|Publication number||US4935824 A|
|Application number||US 07/180,771|
|Publication date||Jun 19, 1990|
|Filing date||Apr 12, 1988|
|Priority date||Jul 19, 1985|
|Publication number||07180771, 180771, US 4935824 A, US 4935824A, US-A-4935824, US4935824 A, US4935824A|
|Inventors||Kenji Nakano, Kazuyuki Ogawa|
|Original Assignee||Sony Corporation|
|Export Citation||BiBTeX, EndNote, RefMan|
|Patent Citations (2), Referenced by (23), Classifications (45), Legal Events (5)|
|External Links: USPTO, USPTO Assignment, Espacenet|
This application is a continuation in part of the pending U.S. patent application Ser. No. 06/885,203 filed July 14, 1986, now U.S. Pat. No. 4,791,497 and having a common assignee herewith.
1. Field of the Invention
This invention relates generally to helical-scan type apparatus for recording and/or reproducing information signals, such as, a video signal and a PCM (pulse-code modulated) audio signal, in respective parts of slant tracks on a record tape by means of a rotary head, and more particularly is directed to an arrangement in such apparatus for also recording index signals in the slant tracks so as to indicate the position along the tape of a starting point of a recorded event or program.
2. Description of the Prior Art
As is shown on FIG. 1, a rotary head assembly of a typical 8 mm video tape recorder includes recording and reproducing rotary magnetic heads HA and HB. These rotary magnetic heads HA and HB have gaps with different azimuth angles and are mounted on a rotary drum 1 with an angular spacing of 180° therebetween. Rotary heads HA and HB are rotated at a rotational speed equal to the standard frame frequency (30 Hz) in the direction indicated by 3 H and protrude slightly from the peripheral surface of the rotary drum 1. A magnetic tape 2 is wrapped around the peripheral surface of rotary drum 1 over an angular extent of 221° and is suitably transported at a constant speed in the direction indicated by an arrow 3T during recording and normal reproducing operations.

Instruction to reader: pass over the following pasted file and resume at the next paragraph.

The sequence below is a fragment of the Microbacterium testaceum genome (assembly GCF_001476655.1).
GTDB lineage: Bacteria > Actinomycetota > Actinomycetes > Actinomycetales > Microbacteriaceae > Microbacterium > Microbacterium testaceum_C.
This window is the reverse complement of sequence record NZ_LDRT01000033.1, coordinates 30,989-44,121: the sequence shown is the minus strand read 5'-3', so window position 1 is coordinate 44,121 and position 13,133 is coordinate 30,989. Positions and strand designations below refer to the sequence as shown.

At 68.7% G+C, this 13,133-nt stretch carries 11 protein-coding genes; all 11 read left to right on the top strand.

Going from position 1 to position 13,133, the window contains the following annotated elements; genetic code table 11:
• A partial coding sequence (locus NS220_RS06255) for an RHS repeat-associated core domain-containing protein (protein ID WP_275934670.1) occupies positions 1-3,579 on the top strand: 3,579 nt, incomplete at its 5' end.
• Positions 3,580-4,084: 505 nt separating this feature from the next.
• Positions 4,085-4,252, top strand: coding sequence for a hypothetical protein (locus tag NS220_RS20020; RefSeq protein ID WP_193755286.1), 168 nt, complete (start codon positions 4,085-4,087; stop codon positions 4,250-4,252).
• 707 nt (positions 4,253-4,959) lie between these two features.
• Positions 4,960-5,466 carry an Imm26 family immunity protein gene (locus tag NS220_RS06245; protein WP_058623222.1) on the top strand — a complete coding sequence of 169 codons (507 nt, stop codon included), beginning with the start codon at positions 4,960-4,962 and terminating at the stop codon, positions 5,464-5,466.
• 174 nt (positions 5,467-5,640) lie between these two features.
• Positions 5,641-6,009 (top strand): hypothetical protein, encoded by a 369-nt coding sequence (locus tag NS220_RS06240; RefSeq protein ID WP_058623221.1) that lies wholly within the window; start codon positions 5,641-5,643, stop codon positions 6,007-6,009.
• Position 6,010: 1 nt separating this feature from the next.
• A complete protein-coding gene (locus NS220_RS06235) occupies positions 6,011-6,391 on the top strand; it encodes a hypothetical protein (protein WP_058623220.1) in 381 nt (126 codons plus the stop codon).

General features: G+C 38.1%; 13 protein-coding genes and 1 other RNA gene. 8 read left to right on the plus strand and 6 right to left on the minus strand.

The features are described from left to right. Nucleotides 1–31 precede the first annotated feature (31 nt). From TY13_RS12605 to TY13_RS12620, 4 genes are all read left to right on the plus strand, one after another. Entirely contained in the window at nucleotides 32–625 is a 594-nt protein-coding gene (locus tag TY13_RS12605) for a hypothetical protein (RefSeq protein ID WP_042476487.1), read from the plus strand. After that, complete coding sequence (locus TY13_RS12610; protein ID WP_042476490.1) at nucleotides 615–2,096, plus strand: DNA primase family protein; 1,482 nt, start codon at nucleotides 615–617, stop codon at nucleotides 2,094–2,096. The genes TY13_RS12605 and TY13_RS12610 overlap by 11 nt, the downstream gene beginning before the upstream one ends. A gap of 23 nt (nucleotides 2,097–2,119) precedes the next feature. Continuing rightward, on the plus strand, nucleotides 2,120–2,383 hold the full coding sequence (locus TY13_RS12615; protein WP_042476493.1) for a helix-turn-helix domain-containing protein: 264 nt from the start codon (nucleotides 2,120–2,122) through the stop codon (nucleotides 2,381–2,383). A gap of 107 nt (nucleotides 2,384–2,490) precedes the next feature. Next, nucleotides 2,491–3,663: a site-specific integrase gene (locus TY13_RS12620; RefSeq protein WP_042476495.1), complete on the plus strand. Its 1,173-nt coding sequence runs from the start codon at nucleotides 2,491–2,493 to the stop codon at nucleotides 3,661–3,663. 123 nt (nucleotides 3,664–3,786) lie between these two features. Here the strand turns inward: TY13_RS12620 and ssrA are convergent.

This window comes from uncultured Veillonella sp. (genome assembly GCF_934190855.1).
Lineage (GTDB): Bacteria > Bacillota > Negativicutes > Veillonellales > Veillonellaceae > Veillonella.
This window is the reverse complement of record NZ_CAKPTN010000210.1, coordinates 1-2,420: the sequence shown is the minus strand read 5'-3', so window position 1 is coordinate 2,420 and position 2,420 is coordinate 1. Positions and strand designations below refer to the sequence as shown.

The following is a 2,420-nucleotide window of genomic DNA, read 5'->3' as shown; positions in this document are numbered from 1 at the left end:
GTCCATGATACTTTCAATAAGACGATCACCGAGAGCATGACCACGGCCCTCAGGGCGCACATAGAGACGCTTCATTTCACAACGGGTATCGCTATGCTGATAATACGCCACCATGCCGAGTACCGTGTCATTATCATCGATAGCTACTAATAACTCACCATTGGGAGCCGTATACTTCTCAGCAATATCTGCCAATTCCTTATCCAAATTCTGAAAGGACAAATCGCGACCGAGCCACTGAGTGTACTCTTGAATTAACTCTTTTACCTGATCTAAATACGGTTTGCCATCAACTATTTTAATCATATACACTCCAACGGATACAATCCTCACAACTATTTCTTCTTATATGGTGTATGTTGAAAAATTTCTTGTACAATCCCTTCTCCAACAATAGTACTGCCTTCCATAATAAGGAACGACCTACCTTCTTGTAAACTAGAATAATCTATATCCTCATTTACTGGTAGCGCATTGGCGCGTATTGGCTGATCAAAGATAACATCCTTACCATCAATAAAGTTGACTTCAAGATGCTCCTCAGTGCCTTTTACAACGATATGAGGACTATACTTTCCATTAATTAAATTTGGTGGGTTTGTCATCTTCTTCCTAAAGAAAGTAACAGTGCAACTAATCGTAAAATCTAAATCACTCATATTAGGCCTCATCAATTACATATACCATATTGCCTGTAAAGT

Accordingly, tracks 4A and 4B, each having a length corresponding to an angular extent of 221° on the surface of drum 1, are alternately formed on tape 2 by rotary heads HA and HB, respectively, as shown in FIG. 2. In a normal PCM mode of the 8 mm video tape recorder, a so-called overscan area AP of each track corresponding to an angular extent of 36° measured from a point at which the rotary head HA or HB starts scanning the track 4A or 4B, has recorded therein an audio signal corresponding to one field period of the video signal and which has been pulse-code modulated and time compressed. Within the succeeding main area AV of each track having a length corresponding to an angular extent of 180° there is recorded a color video signal of one field period. The remaining or concluding area of each track which corresponds to an angular extent of 5° is assigned as a spare or trace ending area at which the head is disengaged from the track.
Further, the PCM audio signal can be recorded and reproduced by the 8 mm video tape recorder in a so-called "multi-PCM" or "audio-use" mode in which, as disclosed in detail in U.S. Pat. No 4,542,419, issued on Sept. 17, 1985 and having a common assignee herewith, the main recording area AV of each track is also used for recording PCM audio signals. In such audio-use or multi-PCM mode, the 8 mm video tape recorder becomes exclusively a PCM audio signal recording and/or reproducing apparatus in which PCM audio signals can be recorded in multiple channels. More specifically, as shown in FIG. 3, in the audio-use or multi-PCM mode, the area AV of each track corresponding to the angular range of 180° is divided equally by five and the PCM audio signal is recorded in a selected one of these divided portions during scanning of each track. Therefore, the whole area of each track shown on FIG. 2, including the area AP and the area AV, is divided into six track areas AP1 to AP6, each corresponding to an angular range or extent of 36°, and first to sixth track channels are formed by the same numbered segments or track areas AP1 to AP6 of the respective skewed tracks 4A, 4B, 4A, 4B, etc., shown on FIG. 3, whereby a suitably time compressed PCM audio signal can be recorded in any desired channel. For example, the PCM audio signal may be recorded first in the segments or track areas AP1 of the successive tracks, 4A, 4B, from one end of the tape to the other. Thereafter, the PCM audio signal may be further recorded in segments or track areas AP2 of the successive tracks from one end of the tape to the other. Accordingly, PCM audio signals can be recorded in and reproduced from each of the six channels with the result that, in the audio-use or multi-PCM mode shown on FIG. 3, the tape 2 has an audio recording time or capacity six times as long as when a PCM audio signal is recorded only in the overscan area AP of each track, as on FIG. 2.